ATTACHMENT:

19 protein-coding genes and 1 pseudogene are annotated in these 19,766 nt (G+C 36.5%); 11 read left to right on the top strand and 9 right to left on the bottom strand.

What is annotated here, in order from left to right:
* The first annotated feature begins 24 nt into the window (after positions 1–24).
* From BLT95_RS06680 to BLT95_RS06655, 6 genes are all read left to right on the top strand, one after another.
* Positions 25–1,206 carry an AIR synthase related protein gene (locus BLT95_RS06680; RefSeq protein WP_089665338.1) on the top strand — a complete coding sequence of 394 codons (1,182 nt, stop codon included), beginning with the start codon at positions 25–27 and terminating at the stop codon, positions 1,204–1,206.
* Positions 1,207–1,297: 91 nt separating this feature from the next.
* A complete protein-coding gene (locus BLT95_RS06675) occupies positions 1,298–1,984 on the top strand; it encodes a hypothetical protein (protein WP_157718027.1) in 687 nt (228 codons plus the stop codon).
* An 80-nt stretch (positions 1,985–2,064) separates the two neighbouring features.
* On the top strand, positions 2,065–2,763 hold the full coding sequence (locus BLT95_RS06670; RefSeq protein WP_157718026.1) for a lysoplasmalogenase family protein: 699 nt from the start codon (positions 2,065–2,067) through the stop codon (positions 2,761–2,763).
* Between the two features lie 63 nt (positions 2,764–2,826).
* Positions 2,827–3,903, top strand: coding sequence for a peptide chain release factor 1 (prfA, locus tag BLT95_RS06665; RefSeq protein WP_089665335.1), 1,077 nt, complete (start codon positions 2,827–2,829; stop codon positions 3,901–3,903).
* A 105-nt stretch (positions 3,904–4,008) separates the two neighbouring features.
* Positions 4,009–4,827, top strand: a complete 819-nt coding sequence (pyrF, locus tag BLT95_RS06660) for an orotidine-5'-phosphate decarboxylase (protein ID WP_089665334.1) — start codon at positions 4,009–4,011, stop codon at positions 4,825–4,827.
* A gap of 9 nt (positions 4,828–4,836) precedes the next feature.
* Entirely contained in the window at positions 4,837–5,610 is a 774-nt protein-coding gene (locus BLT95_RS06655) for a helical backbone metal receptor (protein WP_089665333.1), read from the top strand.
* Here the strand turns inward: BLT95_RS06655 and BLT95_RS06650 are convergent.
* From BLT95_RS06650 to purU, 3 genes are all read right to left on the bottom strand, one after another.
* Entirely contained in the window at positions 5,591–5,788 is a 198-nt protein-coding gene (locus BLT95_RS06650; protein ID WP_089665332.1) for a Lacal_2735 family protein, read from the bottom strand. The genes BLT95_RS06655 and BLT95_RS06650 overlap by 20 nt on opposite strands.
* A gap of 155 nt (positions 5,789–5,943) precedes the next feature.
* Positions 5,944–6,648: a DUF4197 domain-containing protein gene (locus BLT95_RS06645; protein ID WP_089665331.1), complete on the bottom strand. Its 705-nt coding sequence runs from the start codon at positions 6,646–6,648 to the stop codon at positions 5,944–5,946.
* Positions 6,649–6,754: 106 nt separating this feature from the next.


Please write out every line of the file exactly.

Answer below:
19 protein-coding genes and 1 pseudogene are annotated in these 19,766 nt (G+C 36.5%); 11 read left to right on the top strand and 9 right to left on the bottom strand.

What is annotated here, in order from left to right:
* The first annotated feature begins 24 nt into the window (after positions 1–24).
* From BLT95_RS06680 to BLT95_RS06655, 6 genes are all read left to right on the top strand, one after another.
* Positions 25–1,206 carry an AIR synthase related protein gene (locus BLT95_RS06680; RefSeq protein WP_089665338.1) on the top strand — a complete coding sequence of 394 codons (1,182 nt, stop codon included), beginning with the start codon at positions 25–27 and terminating at the stop codon, positions 1,204–1,206.
* Positions 1,207–1,297: 91 nt separating this feature from the next.
* A complete protein-coding gene (locus BLT95_RS06675) occupies positions 1,298–1,984 on the top strand; it encodes a hypothetical protein (protein WP_157718027.1) in 687 nt (228 codons plus the stop codon).
* An 80-nt stretch (positions 1,985–2,064) separates the two neighbouring features.
* On the top strand, positions 2,065–2,763 hold the full coding sequence (locus BLT95_RS06670; RefSeq protein WP_157718026.1) for a lysoplasmalogenase family protein: 699 nt from the start codon (positions 2,065–2,067) through the stop codon (positions 2,761–2,763).
* Between the two features lie 63 nt (positions 2,764–2,826).
* Positions 2,827–3,903, top strand: coding sequence for a peptide chain release factor 1 (prfA, locus tag BLT95_RS06665; RefSeq protein WP_089665335.1), 1,077 nt, complete (start codon positions 2,827–2,829; stop codon positions 3,901–3,903).
* A 105-nt stretch (positions 3,904–4,008) separates the two neighbouring features.
* Positions 4,009–4,827, top strand: a complete 819-nt coding sequence (pyrF, locus tag BLT95_RS06660) for an orotidine-5'-phosphate decarboxylase (protein ID WP_089665334.1) — start codon at positions 4,009–4,011, stop codon at positions 4,825–4,827.
* A gap of 9 nt (positions 4,828–4,836) precedes the next feature.
* Entirely contained in the window at positions 4,837–5,610 is a 774-nt protein-coding gene (locus BLT95_RS06655) for a helical backbone metal receptor (protein WP_089665333.1), read from the top strand.
* Here the strand turns inward: BLT95_RS06655 and BLT95_RS06650 are convergent.
* From BLT95_RS06650 to purU, 3 genes are all read right to left on the bottom strand, one after another.
* Entirely contained in the window at positions 5,591–5,788 is a 198-nt protein-coding gene (locus BLT95_RS06650; protein ID WP_089665332.1) for a Lacal_2735 family protein, read from the bottom strand. The genes BLT95_RS06655 and BLT95_RS06650 overlap by 20 nt on opposite strands.
* A gap of 155 nt (positions 5,789–5,943) precedes the next feature.
* Positions 5,944–6,648: a DUF4197 domain-containing protein gene (locus BLT95_RS06645; protein ID WP_089665331.1), complete on the bottom strand. Its 705-nt coding sequence runs from the start codon at positions 6,646–6,648 to the stop codon at positions 5,944–5,946.
* Positions 6,649–6,754: 106 nt separating this feature from the next.